At the opera, Emma finds herself again embarrassed by Charles’s unsophisticated behavior, preoccupied with the desire to seem cosmopolitan and aristocratic. But she enjoys the opera a great deal; it reminds her of the romantic novels of her youth and makes her think about events in her own life. At intermission, she is stunned to hear that Leon is in the crowd. She, Charles, and Leon go to a café. Charles and Leon talk, and Emma is highly impressed by the sophistication Leon has acquired since moving to Paris. Leon begins to ridicule the opera but when he learns that Emma might stay in Rouen in order to see the second half, he praises it rapturously. Charles suggests that Emma stay the next day to see the rest of the opera while he returns to Yonville.
Throughout the novel, Emma undergoes ethical development cyclically. She tends to switch from romantic indulgence to dissatisfaction, misery, and illness to moral resolve, and then begins the cycle again with a new romantic indulgence. This cycle is evident in her relationship with Rodolphe. After Rodolphe cuts off their affair, she becomes religious. Her insincere piety gives way to romantic yearnings, and when she meets Leon at the opera, she is ready to renew their fledgling romance. This cycle, however, cannot last forever, and when she receives Rodolphe’s letter, her suicidal thoughts darkly foreshadow her future. Another element of foreshadowing in this scene is never fully realized, however. Emma discards Rodolphe’s note carelessly unconcealed in the attic, but trustworthy Charles never suspects her infidelities, and, even when he later finds the note, he naively reckons it refers to platonic friendship.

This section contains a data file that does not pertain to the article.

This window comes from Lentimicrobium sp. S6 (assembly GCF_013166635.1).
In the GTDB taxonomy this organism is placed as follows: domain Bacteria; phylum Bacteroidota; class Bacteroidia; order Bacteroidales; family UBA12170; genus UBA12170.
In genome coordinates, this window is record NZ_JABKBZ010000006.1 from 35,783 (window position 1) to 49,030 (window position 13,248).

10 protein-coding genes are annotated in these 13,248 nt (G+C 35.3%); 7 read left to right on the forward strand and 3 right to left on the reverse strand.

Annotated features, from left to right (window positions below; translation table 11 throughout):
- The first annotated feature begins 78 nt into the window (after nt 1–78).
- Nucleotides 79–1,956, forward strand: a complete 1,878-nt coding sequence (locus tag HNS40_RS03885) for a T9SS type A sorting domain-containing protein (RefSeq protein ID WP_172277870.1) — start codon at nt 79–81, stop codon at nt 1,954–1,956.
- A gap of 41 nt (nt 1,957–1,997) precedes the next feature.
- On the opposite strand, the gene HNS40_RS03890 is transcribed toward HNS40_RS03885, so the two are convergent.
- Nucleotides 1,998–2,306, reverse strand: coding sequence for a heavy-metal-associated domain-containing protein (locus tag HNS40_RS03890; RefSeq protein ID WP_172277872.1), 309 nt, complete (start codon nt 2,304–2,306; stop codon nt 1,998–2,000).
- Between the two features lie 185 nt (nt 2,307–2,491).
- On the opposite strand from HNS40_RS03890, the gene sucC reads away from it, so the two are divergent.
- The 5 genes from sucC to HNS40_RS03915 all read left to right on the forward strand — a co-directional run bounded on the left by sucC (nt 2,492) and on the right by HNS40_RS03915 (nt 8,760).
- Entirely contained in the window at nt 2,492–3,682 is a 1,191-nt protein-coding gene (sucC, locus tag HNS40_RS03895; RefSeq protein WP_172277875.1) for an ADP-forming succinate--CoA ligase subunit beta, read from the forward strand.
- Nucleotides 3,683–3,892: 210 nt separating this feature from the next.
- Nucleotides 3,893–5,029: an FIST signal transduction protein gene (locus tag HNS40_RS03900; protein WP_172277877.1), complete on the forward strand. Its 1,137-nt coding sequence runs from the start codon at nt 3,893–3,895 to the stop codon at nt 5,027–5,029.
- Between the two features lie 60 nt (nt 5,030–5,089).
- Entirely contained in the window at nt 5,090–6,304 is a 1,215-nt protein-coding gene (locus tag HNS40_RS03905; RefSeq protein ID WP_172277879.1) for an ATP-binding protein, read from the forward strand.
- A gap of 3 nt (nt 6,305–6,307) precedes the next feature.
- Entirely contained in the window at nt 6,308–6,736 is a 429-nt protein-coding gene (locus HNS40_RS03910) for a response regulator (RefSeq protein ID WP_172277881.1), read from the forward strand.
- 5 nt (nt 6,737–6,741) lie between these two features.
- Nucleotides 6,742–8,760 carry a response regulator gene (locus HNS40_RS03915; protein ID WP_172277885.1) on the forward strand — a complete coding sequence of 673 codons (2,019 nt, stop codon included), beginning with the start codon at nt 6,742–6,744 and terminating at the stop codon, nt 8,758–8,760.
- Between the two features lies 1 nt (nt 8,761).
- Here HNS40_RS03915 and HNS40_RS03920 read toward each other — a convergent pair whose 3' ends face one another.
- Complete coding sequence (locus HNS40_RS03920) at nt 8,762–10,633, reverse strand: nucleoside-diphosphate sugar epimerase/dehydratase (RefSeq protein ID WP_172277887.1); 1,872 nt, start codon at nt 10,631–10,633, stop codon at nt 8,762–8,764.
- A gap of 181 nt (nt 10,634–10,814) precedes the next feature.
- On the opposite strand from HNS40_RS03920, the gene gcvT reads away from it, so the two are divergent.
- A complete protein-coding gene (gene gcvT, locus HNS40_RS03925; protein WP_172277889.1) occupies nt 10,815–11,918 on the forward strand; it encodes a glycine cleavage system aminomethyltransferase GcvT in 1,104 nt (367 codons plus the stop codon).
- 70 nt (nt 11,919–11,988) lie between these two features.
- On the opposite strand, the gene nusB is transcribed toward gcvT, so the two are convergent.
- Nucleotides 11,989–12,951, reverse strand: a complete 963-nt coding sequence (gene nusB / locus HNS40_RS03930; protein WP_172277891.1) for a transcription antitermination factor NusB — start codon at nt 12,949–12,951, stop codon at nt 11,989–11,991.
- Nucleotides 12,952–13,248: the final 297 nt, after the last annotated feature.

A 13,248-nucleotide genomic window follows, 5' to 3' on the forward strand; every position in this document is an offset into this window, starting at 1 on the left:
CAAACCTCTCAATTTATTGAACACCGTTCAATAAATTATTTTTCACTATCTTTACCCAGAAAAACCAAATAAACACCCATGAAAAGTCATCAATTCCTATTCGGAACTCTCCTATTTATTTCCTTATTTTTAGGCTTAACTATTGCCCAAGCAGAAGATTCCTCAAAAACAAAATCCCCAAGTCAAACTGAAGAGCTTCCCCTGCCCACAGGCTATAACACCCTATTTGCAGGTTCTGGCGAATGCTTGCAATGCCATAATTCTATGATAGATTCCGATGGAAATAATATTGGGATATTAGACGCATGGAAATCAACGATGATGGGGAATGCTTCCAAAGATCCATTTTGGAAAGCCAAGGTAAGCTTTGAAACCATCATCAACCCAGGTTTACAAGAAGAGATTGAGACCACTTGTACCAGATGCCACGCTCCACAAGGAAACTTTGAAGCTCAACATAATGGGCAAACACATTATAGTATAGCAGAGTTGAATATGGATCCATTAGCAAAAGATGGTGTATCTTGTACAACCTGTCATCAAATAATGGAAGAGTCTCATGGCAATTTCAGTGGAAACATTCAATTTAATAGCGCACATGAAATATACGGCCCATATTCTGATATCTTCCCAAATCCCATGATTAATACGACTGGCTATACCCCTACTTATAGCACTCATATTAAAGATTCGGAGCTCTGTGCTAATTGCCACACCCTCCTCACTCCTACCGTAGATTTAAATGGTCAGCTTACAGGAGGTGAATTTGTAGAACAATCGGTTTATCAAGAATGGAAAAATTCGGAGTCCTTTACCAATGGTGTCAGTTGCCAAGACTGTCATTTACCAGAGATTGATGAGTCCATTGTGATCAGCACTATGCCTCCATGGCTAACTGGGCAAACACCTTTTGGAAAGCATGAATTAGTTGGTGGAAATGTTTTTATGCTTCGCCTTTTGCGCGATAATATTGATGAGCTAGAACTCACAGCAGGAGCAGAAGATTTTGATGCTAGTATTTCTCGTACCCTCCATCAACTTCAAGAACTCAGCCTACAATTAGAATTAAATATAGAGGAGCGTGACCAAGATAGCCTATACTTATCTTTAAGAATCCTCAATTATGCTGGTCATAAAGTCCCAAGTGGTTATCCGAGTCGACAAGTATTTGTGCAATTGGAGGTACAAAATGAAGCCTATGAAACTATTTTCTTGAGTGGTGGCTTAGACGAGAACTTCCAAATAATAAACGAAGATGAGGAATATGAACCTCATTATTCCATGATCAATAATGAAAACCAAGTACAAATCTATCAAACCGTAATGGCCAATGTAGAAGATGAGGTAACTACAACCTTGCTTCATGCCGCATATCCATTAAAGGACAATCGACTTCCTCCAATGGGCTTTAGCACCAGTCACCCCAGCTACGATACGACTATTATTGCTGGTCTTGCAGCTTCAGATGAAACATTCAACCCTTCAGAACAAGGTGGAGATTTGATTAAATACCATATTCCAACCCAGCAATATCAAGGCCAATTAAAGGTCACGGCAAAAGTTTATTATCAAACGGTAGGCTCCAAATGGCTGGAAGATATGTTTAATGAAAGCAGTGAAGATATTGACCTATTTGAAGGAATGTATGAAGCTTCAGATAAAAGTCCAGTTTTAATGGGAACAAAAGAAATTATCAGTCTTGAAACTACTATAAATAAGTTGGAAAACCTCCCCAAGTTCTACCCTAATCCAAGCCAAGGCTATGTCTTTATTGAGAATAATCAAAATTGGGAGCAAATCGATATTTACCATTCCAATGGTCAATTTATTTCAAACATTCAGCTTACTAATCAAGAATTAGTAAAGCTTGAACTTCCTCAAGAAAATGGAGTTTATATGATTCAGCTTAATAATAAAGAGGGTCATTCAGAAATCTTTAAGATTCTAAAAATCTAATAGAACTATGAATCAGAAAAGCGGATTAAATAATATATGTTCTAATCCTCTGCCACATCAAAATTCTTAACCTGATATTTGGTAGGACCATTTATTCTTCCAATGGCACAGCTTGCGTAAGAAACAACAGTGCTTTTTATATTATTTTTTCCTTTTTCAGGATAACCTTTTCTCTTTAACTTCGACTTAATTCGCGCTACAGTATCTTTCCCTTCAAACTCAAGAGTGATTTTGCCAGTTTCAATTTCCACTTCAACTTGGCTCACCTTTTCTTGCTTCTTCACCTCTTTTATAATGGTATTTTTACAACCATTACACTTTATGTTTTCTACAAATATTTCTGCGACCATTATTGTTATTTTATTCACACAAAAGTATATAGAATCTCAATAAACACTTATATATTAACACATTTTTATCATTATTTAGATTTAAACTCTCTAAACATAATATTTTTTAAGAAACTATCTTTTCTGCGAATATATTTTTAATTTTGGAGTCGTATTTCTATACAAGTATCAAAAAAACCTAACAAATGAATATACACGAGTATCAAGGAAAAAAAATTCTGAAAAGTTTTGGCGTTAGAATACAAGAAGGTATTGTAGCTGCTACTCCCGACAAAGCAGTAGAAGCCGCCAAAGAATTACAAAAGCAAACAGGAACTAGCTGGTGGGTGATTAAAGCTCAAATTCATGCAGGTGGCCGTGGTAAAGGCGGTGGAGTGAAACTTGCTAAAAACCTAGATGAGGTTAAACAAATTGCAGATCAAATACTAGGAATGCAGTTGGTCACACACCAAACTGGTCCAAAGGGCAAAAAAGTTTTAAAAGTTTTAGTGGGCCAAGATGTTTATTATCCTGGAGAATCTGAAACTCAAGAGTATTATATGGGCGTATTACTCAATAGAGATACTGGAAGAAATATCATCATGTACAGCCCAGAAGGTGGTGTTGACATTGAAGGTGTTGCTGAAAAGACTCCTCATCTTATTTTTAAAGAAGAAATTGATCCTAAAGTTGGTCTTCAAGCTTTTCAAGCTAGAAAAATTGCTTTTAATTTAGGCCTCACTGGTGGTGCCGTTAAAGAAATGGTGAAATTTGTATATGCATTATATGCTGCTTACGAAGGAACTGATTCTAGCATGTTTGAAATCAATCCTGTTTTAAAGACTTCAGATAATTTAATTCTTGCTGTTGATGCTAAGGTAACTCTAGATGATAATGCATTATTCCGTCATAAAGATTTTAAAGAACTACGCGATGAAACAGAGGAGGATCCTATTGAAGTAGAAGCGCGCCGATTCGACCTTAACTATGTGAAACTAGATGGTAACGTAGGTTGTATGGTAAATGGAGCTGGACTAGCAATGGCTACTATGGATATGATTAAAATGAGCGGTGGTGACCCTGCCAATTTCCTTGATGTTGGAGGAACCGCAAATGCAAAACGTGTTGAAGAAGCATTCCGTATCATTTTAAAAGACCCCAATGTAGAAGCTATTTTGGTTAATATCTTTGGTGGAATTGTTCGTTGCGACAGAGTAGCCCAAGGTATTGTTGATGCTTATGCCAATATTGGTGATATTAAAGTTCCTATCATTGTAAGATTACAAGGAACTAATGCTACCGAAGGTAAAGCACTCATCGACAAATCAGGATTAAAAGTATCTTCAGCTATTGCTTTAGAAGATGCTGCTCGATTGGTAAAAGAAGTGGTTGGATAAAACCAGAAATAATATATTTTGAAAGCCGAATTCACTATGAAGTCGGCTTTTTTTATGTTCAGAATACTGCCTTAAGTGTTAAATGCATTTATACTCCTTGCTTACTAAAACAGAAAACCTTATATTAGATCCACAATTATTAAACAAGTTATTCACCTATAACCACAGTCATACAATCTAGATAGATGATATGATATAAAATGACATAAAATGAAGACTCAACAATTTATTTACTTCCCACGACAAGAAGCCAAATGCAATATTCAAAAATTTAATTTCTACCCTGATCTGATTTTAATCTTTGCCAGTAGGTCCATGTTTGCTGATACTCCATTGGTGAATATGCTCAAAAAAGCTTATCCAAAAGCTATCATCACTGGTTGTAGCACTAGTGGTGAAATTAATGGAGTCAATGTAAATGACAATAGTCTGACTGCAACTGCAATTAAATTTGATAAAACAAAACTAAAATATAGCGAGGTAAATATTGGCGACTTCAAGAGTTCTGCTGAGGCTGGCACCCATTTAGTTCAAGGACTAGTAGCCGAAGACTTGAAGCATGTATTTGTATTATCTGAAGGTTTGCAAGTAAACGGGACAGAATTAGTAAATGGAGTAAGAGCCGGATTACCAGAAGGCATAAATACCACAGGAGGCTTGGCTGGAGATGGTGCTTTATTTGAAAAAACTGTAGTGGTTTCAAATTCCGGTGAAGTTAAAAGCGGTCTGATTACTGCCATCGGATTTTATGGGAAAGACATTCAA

Although this emotional cycle may seem like a reason to condemn Emma, her heartbreak and subsequent illness are in some ways a product of the society in which she lives. Rodolphe himself blames the end of their affair on “fate,” but Rodolphe does have control over the end of the love affair. As a wealthy man, he has much more power than Emma. As a woman with no way to support herself, Emma can’t gain freedom by leaving Charles, nor does she have the means to pursue Rodolphe. Furthermore, Rodolphe’s life of ease, combined with his status as a man, allows him great sexual liberty. He has had so many lovers that he is detached and cold. As a result, he can abandon Emma with no great feelings of regret.